Choose with care -- as Elfering and Orlebeke remind us, "In no uncertain terms, you are the paper you wrap with."

To view Annika Mengisen's video take of today's Good Life segment, click here.

Presenting the Pros

Tired of getting your fingers stuck in a bow? Many paper experts offer wrapping services if you'd prefer to have someone else do it.

Kate's Paperie in New York City recently opened a packing department, featuring boxes made out of handmade paper from Japan and a stunning array of hand- and machine-made paper from all over the world.

Designs come in holographic stripes, varnished prints, lace tissue, glitter paper and more.

A customer simply brings in gifts, selects from the private-label paper collection, and then the Kate's experts get to work personalizing each package ($8-$30 per item). Besides individuals, Kate's also works with corporate clients, so keep them in mind for mass wrap jobs.

Some husbands lacking creative finesse flock to Broadway Paper in Milwaukee, Wis. "We get a lot of men asking, 'Will you wrap this present for my wife?'" says store manager Heather Stuart.

Get your gifts wrapped in the store's signature style -- craft paper with a red satin ribbon -- or bring in your own wrapping paper and let the experts do the work. "It's not all red and green anymore," says Stuart of the shift in gift-wrapping styles.

Each gift is $3.75 to wrap, but if you buy one of the unique gifts in the store or online, the wrapping is free.

Japanese Tradition

In Japan, gift wrapping is rooted deep within the culture. There is a prescribed method for wrapping objects, from fans to tea sets to money.

"It's more about an essence of being discrete, respectful and showing care," says Vicky Mihara Avery, who is of Japanese descent.

Avery has been featured on the "Martha Stewart" TV show, teaching the art of Japanese gift wrapping, or origata, and owns family-run store Paper Tree in San Francisco's Japantown neighborhood.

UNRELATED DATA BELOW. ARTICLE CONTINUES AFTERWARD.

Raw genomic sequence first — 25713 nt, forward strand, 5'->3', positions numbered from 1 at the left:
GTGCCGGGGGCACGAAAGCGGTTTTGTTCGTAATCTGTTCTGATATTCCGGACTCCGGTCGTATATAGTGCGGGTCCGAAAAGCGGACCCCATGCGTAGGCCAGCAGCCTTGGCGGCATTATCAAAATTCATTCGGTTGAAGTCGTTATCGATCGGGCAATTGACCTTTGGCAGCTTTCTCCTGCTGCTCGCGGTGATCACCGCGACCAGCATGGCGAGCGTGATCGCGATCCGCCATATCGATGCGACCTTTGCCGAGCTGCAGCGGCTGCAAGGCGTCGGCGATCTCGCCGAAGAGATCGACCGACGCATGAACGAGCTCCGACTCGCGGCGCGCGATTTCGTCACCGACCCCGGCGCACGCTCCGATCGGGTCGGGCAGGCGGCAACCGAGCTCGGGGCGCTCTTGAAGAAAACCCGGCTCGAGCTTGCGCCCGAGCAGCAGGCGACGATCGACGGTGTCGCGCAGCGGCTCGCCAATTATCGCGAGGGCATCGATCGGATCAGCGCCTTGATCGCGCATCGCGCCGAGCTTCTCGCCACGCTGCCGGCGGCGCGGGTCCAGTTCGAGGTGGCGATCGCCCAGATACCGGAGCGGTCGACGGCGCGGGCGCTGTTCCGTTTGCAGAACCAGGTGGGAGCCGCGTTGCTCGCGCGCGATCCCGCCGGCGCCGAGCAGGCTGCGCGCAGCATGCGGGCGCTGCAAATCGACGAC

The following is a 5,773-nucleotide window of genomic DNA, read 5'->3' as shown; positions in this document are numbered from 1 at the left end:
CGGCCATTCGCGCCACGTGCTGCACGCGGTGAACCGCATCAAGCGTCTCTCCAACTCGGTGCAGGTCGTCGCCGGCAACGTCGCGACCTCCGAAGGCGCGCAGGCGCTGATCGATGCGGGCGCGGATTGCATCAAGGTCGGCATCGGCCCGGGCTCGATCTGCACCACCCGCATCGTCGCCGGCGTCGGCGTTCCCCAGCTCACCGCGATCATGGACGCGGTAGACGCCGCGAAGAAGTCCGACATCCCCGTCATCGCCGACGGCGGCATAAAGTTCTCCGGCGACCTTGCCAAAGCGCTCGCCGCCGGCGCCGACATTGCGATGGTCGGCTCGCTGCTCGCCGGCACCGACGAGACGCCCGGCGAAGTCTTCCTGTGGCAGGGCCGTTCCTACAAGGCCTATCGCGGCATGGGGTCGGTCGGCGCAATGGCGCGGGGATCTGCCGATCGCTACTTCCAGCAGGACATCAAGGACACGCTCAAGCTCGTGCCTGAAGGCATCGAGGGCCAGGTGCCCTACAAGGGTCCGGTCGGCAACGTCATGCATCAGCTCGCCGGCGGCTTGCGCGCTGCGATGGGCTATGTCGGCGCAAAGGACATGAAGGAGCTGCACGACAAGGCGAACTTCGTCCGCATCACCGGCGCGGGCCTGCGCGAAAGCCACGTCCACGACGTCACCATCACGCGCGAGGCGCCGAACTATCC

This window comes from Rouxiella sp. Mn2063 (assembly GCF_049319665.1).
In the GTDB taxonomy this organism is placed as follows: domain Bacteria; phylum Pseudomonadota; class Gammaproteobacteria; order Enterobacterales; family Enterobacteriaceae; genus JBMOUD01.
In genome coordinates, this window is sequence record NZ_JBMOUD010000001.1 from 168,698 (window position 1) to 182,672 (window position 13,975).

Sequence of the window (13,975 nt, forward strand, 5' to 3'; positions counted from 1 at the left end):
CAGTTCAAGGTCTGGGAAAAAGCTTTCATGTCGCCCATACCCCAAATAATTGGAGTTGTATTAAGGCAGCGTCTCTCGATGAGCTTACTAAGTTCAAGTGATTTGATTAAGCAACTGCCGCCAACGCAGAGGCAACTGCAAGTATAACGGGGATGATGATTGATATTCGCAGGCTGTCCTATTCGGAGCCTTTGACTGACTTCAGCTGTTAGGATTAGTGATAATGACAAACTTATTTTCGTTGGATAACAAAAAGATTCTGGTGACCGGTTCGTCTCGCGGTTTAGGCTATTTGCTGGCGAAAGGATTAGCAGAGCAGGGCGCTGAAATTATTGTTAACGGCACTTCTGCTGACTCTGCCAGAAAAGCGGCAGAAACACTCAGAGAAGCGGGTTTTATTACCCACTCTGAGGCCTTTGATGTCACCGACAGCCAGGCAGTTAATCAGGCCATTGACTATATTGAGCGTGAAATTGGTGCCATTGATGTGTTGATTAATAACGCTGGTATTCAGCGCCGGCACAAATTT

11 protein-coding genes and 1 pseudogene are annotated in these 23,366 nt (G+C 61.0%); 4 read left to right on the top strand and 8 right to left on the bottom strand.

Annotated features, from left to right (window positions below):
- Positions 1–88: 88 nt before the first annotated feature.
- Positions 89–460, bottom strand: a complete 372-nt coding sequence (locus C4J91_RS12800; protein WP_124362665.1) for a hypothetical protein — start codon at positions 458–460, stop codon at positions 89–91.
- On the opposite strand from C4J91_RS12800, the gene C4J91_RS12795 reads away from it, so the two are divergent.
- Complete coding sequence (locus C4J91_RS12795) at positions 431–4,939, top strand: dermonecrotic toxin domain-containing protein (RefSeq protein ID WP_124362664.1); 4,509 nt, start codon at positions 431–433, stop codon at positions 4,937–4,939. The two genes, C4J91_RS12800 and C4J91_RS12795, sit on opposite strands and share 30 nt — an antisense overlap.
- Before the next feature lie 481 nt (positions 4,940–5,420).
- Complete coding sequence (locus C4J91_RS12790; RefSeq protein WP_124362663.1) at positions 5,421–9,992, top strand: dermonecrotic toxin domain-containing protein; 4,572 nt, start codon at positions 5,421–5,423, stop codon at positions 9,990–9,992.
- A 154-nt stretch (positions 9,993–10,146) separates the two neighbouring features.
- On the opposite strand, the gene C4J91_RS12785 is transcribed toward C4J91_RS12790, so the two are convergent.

A staple in Japanese gift wrapping is the use of layered and often pleated papers, mimicking a kimono. The package is usually tied with a mizuhiki, a paper cord which is often fashioned into elaborate knots representing cranes, pine needles and plum blossoms.

A Paper Tree Package
Photo: V.M. Avery

Color themes mimic the seasons and are not strict, but be sure to avoid the faux pas of using white for holiday gifts or weddings -- that's reserved for funerals.

"People love the idea of Japanese gift wrapping," explains Avery. "My job is to convince them that it's actually easy to do." Avery's DVD The Japanese Art of Gift Wrapping ($24.50) might convince you.

The DVD also covers wrapping with furoshiki, a traditional Japanese cloth that is perfect for wrapping that stubborn bottle of wine.

Purchase the DVD or her "Washi/Martha" paper set online, or make the trip to San Francisco to get your gifts personally wrapped at the store (1743 Buchanan Mall). But don't buy your plane tickets too hastily -- Paper Tree does ship across the U.S.

Just keep in mind: your special gifts deserve more than an uninspired wrap job.

Enjoy the Good Life? Email us with what you'd like to see in future articles.